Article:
Published: Thursday 29 February 1996

-- While conservationists across the world are raising an alarm over depleting numbers of elephants, wildlife managers in South Africa's Kruger National Park are trying to check its jumbo population by culling. But under fire from animal rights activists, they have decided to reduce culling by half. "In order to maintain an ecological balance, animals have to be taken out," says conservation officer Chris Vonderlender.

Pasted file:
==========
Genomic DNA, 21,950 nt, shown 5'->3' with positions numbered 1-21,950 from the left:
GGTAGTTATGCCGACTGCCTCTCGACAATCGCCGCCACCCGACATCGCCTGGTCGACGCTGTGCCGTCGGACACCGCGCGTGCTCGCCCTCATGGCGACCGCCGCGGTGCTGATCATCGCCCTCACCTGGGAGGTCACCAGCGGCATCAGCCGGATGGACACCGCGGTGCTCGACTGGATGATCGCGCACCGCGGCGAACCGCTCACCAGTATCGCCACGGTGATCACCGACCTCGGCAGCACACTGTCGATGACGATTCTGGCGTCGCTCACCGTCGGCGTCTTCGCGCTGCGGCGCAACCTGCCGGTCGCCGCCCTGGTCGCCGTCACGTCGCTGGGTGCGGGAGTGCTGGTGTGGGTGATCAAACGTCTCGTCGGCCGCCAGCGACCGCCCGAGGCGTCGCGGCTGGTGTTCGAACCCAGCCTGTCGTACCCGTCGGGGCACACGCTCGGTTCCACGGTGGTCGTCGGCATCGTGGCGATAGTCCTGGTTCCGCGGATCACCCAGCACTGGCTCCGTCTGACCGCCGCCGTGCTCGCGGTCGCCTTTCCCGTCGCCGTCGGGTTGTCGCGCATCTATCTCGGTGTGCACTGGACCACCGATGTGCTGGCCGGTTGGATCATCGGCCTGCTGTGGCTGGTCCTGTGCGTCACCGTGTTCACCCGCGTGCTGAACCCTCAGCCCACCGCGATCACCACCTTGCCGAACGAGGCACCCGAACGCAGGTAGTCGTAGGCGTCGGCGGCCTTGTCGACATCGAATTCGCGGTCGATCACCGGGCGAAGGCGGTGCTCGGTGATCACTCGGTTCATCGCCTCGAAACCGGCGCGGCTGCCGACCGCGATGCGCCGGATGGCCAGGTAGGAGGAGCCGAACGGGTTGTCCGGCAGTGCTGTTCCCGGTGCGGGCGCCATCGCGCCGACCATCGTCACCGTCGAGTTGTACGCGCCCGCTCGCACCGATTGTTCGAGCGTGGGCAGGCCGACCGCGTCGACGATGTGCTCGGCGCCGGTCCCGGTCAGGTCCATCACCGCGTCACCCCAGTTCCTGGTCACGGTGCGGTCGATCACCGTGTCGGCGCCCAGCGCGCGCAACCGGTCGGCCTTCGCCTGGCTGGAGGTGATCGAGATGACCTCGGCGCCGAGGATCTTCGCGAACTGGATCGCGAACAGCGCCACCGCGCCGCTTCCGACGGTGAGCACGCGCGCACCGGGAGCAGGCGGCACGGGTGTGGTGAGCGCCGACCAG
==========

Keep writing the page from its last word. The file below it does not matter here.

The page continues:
Since the '60s, culling has been going on with 300-400 pachyderms being drugged and shot each year. While in most parts of Africa elephants have nearly become extinct due to poaching, in South Africa and Zimbabwe, they are in excess. But animal rights activists have alleged that culling is being done more for commercial reasons than for conservation. Each elephant carcass is converted into products worth more than US $22,000. South Africa is now lobbying for revocation of the international ban in the trade of elephant products which was imposed in 1989.

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